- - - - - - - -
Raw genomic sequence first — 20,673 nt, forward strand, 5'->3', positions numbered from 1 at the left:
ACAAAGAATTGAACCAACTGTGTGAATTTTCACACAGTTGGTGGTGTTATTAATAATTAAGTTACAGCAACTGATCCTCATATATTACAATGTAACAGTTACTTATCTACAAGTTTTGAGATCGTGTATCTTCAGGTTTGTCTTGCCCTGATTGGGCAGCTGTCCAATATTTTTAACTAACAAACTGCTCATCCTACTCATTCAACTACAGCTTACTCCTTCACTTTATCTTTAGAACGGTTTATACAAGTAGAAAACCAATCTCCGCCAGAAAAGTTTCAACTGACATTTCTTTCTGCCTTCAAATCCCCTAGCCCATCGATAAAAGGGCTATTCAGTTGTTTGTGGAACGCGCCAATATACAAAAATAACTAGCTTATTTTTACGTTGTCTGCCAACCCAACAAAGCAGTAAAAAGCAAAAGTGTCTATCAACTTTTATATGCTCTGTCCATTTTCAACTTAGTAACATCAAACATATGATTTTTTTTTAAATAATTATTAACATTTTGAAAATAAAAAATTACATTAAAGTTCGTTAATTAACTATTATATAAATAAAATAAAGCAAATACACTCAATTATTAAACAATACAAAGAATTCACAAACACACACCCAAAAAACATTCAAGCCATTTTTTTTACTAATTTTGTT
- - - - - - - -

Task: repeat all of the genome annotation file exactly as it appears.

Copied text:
Raw genomic sequence first — 20,673 nt, forward strand, 5'->3', positions numbered from 1 at the left:
ACAAAGAATTGAACCAACTGTGTGAATTTTCACACAGTTGGTGGTGTTATTAATAATTAAGTTACAGCAACTGATCCTCATATATTACAATGTAACAGTTACTTATCTACAAGTTTTGAGATCGTGTATCTTCAGGTTTGTCTTGCCCTGATTGGGCAGCTGTCCAATATTTTTAACTAACAAACTGCTCATCCTACTCATTCAACTACAGCTTACTCCTTCACTTTATCTTTAGAACGGTTTATACAAGTAGAAAACCAATCTCCGCCAGAAAAGTTTCAACTGACATTTCTTTCTGCCTTCAAATCCCCTAGCCCATCGATAAAAGGGCTATTCAGTTGTTTGTGGAACGCGCCAATATACAAAAATAACTAGCTTATTTTTACGTTGTCTGCCAACCCAACAAAGCAGTAAAAAGCAAAAGTGTCTATCAACTTTTATATGCTCTGTCCATTTTCAACTTAGTAACATCAAACATATGATTTTTTTTTAAATAATTATTAACATTTTGAAAATAAAAAATTACATTAAAGTTCGTTAATTAACTATTATATAAATAAAATAAAGCAAATACACTCAATTATTAAACAATACAAAGAATTCACAAACACACACCCAAAAAACATTCAAGCCATTTTTTTTACTAATTTTGTT